WASHINGTON – The acting head of the National Institutes of Health said he expects many of the public comments on the agency’s new draft guidelines on embryonic stem-cell research will focus on ethical concerns about the research.
“I know many comments will have to do with ethical concerns and we will consider them,” said Dr. Raynard S. Kington during an April 17 news briefing by telephone.
The NIH guidelines, which Dr. Kington said reflect “broad support in the public and in the scientific community,” would allow the use of federal funds for embryonic stem-cell research only on embryos created for reproductive purposes at in vitro fertilization clinics and no longer needed for that purpose.
Specifically banned by the draft guidelines is funding “for research using embryonic stem cells derived from other sources, including somatic cell nuclear transfer, parthenogenesis and/or IVF embryos created for research purposes.”
Also prohibited is funding of research in which stem cells “are introduced into nonhuman primate blastocysts” or research “involving the breeding of animals where the introduction of human embryonic-stem cells or human-induced pluripotent stem cells may have contributed to the germ line.”
Dr. Kington said research on adult stem cells and induced pluripotent cells – which do not require the destruction of human embryos – will continue to receive NIH funding.
“We have a substantial investment in that area and we have been excited about the developments in recent years,” he said.
The draft guidelines were issued at the direction of President Barack Obama, whose March 9 executive order overturned President George W. Bush’s ban on federal funding of research that involved the destruction of human embryos. President Obama asked NIH to draw up guidelines for embryonic stem-cell research that would be “scientifically worthy and ethically responsible.”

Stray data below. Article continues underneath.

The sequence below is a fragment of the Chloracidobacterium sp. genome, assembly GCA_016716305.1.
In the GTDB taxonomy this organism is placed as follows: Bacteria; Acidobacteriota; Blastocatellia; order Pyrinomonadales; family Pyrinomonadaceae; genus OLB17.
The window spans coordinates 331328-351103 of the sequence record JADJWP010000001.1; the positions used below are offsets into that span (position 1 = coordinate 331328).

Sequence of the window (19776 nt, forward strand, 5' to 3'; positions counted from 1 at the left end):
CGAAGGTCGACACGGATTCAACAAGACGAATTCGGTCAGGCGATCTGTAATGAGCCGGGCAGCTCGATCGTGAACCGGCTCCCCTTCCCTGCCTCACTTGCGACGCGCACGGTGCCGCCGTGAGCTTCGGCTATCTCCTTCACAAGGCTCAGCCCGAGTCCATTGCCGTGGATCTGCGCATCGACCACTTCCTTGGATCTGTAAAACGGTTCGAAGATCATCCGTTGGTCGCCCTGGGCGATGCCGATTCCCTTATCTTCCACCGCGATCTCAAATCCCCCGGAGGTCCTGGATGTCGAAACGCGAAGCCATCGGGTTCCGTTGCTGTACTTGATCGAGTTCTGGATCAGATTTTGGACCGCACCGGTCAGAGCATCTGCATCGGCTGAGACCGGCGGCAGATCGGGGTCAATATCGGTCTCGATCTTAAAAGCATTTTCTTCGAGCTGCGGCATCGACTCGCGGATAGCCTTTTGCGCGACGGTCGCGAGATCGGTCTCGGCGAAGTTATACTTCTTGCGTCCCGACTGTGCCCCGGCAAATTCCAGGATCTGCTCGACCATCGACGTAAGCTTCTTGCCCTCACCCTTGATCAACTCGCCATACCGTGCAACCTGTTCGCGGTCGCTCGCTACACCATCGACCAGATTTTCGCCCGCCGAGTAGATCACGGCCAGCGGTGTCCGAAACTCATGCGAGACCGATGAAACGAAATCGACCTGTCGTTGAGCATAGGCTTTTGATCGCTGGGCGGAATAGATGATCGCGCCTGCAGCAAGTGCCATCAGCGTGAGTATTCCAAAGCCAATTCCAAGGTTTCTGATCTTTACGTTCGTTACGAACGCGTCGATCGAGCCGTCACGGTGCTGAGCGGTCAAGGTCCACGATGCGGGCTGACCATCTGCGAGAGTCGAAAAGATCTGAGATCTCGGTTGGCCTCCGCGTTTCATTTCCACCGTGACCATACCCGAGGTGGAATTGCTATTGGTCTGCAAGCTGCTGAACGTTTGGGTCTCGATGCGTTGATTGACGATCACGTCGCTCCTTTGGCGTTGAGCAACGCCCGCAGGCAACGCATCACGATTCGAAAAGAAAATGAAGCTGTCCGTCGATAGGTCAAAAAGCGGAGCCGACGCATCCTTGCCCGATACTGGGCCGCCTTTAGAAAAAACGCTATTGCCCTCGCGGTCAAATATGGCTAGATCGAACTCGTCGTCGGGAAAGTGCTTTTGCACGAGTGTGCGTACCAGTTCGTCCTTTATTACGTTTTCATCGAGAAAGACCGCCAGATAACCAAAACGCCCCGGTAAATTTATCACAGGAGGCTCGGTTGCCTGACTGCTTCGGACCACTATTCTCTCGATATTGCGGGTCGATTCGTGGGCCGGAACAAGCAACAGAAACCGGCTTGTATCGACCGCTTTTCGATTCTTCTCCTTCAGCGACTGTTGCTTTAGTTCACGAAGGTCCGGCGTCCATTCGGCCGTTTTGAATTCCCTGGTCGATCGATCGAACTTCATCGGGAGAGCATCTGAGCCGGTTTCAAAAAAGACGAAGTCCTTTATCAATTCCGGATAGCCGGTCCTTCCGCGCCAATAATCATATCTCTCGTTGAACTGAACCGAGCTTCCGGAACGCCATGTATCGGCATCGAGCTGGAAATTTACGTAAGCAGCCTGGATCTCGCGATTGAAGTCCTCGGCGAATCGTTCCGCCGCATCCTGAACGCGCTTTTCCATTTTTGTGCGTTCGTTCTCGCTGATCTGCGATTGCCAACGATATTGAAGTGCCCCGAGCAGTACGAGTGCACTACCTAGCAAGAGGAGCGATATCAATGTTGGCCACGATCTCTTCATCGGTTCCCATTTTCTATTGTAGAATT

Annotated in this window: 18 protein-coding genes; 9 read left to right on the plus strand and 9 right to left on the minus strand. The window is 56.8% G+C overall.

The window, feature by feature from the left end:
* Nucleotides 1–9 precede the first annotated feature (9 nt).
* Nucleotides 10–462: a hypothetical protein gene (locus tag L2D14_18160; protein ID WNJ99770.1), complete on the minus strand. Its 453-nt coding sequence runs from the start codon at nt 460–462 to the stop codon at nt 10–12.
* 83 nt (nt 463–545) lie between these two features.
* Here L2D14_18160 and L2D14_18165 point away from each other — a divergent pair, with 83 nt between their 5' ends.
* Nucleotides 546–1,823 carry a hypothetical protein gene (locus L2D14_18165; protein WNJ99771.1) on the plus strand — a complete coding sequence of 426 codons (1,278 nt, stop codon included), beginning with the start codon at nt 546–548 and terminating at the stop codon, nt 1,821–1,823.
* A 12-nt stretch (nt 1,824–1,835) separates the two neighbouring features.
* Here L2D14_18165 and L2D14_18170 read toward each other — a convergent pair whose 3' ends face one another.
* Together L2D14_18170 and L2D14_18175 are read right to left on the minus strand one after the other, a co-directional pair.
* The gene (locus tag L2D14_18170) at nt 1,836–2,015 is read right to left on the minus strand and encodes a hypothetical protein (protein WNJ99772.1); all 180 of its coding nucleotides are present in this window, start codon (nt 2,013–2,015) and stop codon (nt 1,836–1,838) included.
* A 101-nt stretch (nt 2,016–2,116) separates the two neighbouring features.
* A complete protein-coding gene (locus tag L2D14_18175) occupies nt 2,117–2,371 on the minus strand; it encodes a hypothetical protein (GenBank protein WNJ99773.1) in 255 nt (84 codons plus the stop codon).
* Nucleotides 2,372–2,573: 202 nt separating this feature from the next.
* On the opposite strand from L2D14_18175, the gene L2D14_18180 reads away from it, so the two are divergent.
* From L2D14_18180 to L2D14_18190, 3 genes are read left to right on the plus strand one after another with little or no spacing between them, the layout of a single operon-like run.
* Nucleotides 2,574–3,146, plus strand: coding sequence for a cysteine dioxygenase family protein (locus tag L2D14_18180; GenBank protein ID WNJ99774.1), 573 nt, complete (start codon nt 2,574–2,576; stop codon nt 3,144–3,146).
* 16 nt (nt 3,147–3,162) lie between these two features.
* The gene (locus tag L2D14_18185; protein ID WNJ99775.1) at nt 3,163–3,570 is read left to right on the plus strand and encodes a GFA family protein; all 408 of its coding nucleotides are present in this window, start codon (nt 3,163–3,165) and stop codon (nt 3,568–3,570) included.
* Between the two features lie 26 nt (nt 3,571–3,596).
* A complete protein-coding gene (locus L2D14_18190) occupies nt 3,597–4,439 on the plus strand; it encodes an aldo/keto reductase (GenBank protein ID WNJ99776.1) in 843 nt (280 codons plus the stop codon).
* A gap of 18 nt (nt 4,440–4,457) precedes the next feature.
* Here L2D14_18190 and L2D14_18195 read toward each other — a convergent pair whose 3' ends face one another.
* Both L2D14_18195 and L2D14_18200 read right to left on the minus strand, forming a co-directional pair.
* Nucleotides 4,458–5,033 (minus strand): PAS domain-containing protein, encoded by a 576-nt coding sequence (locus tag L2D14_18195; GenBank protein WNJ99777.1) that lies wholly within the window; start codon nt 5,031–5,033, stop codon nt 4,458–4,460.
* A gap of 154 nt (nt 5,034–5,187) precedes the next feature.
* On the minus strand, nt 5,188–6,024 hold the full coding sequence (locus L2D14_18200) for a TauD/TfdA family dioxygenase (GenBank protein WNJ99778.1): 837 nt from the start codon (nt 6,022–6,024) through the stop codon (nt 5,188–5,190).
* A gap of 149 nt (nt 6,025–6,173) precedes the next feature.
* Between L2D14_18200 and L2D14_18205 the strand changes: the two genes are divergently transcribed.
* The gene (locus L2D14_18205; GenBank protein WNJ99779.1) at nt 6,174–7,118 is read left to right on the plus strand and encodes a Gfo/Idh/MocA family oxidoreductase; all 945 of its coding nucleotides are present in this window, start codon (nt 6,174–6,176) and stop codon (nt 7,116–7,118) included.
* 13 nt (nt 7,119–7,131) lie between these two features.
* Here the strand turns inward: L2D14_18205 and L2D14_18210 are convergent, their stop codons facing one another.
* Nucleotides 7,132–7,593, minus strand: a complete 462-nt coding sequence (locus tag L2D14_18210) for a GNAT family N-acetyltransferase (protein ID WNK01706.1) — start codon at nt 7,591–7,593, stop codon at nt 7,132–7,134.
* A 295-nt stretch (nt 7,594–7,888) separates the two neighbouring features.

When President Obama’s decision was announced in March, Cardinal Justin Rigali of Philadelphia, chairman of the U.S. Conference of Catholic Bishops’ Committee on Pro-Life Activities, said it represented “a sad victory of politics over science and ethics.”
Dr. Kington said the draft guidelines would be published sometime during the week of April 20 in the Federal Register, opening a 30-period for public comment.
“At the end of the 30 days we will analyze the range of comments, consider them and ultimately have them inform our decision on the final guidelines,” which will be issued by July 7, he added.
The draft guidelines set seven requirements for informed consent in cases when embryos created for reproductive purposes are later donated for use in research:
– “All options pertaining to use of embryos no longer needed for reproductive purposes” have been explained to the potential donors.
– No inducements were offered for the donation.
– The health care facility has a policy in place to assure that quality of care is not affected by a decision to donate or not to donate.
– There is clear separation between the decision to create the embryos and the decision to donate them.
– Consent was obtained at the time of donation and donors were informed they could revoke consent at any time.
– When possible, the physician responsible for reproductive care of the donor is not the person who will perform the research.
– Written consent must include nine separate elements contained in the guidelines, including an acknowledgment that the research could have commercial potential that would not benefit the donor.